|Care and recovery coordination|
|Client education program|
|Outdoor therapy (youth)|
|Day program (youth)|
Source: VAGO, based on DH’s Victorian Alcohol and Drug Collection (VADC) Data Specification 2022–23.
Accessing AOD services
Intake services are the main way that new clients enter the Victorian AOD treatment system. Intake services also help new and existing clients move through the system by prioritising treatment based on clinical judgement.
DirectLine provides a 24-hour telephone counselling, information and referral services for anyone in Victoria who wants to discuss an alcohol or drug-related issue.
AOD service providers work in 16 catchment areas. A group of providers lead each catchment area and manage the intake services for clients in that region.
By centralising the intake system, catchment planners can understand demand and waitlists in their area.
Voluntary clients can access treatment services through the DirectLine telephone line or website. A client can also directly contact the local intake provider for their catchment area.
The Australian Community Support Organisation‘s Community Offenders Advice and Treatment Services program assesses clients who access AOD services due to contact with the criminal justice system. They can also refer clients to other service providers for treatment.
Agreements with service providers
DH manages the state’s AOD system, including policies, funding, service planning and its overall performance.
Each service provider has a service agreement with DH that sets out:
- the type and volume of services DH requires it to deliver
- DH’s data collection requirements.
Through an agreement with DH, DFFH monitors service providers’ performance against their targets.
Funding for service providers
The AOD sector uses 2 funding models:
- the drug treatment activity unit (DTAU)
- the episode of care funding unit.
The Victorian Government introduced DTAU in 2014 as a new funding model for AOD service providers.
Residential services provide a safe environment for drug or alcohol withdrawal or rehabilitation in a community-based setting.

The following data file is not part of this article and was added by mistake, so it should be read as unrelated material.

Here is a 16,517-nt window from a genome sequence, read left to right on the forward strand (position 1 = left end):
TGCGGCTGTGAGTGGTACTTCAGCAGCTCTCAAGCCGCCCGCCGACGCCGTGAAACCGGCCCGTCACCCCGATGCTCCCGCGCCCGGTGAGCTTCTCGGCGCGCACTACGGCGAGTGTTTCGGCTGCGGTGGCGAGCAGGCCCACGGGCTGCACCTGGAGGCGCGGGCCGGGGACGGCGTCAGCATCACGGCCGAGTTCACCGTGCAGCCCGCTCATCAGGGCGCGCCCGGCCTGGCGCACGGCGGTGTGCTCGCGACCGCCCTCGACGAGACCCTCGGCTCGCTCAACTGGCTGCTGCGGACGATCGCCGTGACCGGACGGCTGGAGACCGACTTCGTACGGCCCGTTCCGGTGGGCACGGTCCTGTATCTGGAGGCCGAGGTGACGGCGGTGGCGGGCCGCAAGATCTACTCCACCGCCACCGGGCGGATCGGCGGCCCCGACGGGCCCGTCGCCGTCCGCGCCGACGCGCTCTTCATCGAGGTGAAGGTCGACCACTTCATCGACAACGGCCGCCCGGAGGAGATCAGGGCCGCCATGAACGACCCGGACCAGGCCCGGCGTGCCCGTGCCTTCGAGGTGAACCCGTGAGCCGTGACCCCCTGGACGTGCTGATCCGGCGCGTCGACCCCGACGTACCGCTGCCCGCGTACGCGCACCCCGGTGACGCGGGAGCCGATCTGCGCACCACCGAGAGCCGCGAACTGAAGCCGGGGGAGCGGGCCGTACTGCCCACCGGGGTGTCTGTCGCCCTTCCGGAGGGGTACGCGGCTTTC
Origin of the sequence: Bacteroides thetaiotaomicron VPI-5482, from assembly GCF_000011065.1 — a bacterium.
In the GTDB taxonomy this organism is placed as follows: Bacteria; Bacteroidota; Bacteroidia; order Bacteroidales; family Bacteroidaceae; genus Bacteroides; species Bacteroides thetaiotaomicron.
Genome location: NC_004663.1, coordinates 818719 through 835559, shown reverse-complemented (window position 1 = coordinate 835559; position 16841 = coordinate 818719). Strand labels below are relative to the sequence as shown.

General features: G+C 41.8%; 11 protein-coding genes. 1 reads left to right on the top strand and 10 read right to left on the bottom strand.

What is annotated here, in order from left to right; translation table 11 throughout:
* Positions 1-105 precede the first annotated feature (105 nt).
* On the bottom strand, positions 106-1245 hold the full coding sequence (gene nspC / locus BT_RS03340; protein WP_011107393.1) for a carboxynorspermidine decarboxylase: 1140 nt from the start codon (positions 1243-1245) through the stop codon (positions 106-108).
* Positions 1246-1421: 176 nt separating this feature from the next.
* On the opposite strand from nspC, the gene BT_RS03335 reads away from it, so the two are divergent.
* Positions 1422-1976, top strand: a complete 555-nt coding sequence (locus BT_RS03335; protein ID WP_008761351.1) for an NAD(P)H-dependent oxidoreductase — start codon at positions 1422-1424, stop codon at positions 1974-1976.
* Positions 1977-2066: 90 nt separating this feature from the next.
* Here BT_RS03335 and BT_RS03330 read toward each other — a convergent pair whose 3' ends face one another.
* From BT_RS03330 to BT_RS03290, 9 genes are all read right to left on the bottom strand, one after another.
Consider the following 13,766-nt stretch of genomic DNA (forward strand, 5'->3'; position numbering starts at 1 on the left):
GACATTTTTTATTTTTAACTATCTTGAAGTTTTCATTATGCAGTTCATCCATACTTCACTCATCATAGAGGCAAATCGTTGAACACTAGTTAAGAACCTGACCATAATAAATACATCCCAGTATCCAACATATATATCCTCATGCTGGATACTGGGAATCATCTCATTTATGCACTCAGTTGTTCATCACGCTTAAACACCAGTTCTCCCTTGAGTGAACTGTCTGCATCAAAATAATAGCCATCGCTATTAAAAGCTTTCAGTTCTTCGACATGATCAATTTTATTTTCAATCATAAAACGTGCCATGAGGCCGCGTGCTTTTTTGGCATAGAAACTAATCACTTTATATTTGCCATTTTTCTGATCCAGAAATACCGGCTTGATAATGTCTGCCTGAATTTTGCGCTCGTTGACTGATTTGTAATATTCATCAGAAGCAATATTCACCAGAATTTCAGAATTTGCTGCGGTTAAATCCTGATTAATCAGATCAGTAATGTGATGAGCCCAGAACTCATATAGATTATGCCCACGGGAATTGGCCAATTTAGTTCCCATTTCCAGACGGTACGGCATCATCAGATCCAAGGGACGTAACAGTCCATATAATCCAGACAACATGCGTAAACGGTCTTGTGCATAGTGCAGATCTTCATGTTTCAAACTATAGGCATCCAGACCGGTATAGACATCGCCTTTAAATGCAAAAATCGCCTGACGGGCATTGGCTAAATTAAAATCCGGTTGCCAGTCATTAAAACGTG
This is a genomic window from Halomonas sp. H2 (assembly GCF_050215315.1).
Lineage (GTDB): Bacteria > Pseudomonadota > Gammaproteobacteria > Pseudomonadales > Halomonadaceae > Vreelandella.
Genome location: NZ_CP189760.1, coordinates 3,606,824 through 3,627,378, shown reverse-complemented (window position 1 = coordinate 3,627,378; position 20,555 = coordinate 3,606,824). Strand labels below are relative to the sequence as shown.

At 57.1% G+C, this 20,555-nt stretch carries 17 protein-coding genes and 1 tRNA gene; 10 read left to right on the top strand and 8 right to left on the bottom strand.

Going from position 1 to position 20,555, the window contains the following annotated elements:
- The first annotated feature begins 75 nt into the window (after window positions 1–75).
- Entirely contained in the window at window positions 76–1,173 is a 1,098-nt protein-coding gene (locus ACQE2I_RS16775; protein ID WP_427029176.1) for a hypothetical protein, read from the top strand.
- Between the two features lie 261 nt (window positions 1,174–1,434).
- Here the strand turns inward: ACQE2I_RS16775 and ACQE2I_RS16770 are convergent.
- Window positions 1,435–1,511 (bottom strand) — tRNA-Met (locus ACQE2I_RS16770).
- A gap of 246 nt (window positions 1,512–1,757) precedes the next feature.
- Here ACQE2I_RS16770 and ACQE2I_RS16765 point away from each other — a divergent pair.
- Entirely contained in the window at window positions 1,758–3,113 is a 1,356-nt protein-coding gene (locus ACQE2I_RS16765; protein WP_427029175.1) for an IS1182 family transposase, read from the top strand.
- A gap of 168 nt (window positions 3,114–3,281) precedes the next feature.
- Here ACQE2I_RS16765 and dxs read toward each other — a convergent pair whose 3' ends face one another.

The government uses DTAU to fund residential services and most adult non residential services.
DTAU has a set price that the government indexes annually. The amount of funding service providers get is based on their agreement with DH and paid in advance.
For example, DH might fund a service provider to deliver 1,500 DTAU of adult counselling services in the next year. As the service provider delivers these services they accrue DTAU against their targets.
The amount of DTAU they receive against their targets changes depending on the type of service they deliver and the type of clients they treat.
Episodes of care funding
Government-funded youth and Aboriginal and Torres Strait Islander non-residential AOD services still use the former episodes of care funding unit.
DH counts these units against service providers' performance targets when a client achieves at least one significant treatment goal, such as completing a counselling program.
DH expects providers to achieve 95 per cent of their total DTAU or episodes of care targets. If a provider consistently misses these targets, DH can adjust the provider’s funding and targets.
The Victorian Government requires providers to submit data to the VADC monthly about:
- services the Victorian Government funds
- services the Australian Government funds, in some circumstances.
Service providers do not need to report on services that individuals or the private sector funds. In this audit, we only look at services that the Victorian Government funds.
Appendix D lists the data elements that DH collects. DH intends to use this data to:
- monitor providers’ performance
- evaluate AOD programs
- help it develop and improve services across the state
- inform catchment-based planning, demand modelling and research into the AOD sector.
Alcohol and Drug Information System (ADIS)
Prior to the VADC, DH's data collection system for the AOD sector was called ADIS. DH used ADIS from 1999 to 2019. It stopped using it because:
- support and maintenance for FullADIS, the software platform service providers used to submit data, stopped in 2008 (this made it a legacy system with no further updates)